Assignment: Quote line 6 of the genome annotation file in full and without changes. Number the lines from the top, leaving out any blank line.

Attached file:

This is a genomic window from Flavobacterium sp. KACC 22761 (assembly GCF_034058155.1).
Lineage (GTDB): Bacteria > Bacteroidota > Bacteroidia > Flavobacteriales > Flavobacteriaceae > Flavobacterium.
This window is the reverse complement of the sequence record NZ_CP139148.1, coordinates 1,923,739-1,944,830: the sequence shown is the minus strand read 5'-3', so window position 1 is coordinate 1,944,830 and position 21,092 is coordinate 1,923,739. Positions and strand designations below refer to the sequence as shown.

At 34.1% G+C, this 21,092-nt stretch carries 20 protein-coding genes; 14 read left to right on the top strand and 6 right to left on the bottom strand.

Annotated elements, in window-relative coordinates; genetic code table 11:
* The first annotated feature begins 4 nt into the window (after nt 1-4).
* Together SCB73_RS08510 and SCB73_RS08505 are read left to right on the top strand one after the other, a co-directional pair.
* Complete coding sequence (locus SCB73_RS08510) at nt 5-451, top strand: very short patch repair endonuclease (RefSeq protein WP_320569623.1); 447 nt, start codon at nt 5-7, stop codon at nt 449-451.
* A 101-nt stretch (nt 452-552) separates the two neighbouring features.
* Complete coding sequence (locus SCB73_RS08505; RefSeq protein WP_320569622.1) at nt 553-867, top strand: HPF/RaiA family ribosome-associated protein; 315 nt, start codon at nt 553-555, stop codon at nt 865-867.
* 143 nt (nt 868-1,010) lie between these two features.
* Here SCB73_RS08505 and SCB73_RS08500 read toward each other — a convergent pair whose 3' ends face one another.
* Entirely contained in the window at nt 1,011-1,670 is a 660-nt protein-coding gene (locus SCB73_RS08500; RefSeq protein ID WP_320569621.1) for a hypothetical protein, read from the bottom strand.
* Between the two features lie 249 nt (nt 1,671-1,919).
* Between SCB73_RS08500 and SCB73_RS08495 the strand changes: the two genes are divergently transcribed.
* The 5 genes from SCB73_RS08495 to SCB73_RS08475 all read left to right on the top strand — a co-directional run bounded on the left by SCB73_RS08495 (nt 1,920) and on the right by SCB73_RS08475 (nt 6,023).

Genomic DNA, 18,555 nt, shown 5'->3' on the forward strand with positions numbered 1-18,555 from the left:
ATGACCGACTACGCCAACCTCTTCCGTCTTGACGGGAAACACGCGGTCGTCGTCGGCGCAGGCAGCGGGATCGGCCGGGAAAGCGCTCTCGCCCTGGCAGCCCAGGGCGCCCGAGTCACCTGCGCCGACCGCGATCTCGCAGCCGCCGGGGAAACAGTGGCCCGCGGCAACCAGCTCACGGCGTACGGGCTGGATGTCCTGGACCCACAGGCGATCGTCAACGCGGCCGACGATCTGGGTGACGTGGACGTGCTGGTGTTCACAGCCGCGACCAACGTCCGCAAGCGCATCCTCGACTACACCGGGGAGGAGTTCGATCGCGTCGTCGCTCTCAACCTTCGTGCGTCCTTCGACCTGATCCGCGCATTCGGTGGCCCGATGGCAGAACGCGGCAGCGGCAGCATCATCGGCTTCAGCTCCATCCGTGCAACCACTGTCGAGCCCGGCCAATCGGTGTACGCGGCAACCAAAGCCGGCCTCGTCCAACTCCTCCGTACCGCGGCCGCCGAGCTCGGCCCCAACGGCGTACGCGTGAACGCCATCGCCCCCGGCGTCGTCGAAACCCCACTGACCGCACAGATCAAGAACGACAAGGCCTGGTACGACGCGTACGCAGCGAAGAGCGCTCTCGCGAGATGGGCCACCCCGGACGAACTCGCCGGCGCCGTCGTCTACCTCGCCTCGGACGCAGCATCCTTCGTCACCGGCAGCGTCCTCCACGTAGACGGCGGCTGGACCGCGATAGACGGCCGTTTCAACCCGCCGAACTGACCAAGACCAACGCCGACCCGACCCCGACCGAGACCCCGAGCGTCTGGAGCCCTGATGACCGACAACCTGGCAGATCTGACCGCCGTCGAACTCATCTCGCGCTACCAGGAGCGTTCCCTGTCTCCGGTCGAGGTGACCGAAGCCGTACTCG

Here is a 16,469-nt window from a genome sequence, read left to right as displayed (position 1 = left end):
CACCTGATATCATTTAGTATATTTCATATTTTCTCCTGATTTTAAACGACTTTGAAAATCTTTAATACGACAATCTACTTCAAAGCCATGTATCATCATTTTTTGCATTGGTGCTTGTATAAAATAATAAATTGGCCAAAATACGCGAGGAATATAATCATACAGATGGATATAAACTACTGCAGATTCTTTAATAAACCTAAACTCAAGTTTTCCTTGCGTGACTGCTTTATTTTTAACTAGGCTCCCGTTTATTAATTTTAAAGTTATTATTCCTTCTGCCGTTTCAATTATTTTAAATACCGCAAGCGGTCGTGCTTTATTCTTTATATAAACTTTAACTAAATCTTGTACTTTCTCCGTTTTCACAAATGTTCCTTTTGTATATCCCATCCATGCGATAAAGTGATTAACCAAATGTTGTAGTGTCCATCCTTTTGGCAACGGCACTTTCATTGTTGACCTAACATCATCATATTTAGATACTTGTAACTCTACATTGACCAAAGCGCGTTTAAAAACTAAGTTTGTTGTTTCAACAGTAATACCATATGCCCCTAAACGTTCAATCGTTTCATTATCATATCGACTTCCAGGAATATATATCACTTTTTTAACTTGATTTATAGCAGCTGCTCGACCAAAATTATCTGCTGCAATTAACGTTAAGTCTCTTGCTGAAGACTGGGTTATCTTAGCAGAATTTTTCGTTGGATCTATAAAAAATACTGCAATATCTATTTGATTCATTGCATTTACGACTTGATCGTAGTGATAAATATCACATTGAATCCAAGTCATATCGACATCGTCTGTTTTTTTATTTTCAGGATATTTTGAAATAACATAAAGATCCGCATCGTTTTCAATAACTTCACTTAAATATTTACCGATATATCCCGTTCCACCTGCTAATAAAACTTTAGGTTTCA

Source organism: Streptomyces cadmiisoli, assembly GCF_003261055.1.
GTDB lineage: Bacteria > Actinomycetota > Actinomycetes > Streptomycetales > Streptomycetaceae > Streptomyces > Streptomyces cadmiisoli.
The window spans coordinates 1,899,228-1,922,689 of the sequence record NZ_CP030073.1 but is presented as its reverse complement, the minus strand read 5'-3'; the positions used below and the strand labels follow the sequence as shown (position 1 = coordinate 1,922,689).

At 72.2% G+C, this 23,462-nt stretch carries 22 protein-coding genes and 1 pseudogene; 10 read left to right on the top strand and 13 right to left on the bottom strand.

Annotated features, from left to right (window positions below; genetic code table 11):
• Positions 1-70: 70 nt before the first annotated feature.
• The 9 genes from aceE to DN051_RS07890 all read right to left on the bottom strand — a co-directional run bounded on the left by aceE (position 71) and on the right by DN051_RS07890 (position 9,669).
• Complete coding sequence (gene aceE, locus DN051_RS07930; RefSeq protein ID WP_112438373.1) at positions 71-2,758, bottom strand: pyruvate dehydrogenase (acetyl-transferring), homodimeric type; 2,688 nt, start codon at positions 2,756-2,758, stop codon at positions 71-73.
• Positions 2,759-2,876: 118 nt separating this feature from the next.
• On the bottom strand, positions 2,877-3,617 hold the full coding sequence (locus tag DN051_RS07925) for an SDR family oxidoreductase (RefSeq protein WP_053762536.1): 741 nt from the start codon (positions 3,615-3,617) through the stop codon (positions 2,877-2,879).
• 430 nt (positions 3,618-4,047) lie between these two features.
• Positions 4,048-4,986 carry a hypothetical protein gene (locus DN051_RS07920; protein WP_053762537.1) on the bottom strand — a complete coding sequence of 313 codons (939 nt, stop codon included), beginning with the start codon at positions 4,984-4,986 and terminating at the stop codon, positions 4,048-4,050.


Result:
* The first annotated feature begins 4 nt into the window (after nt 1-4).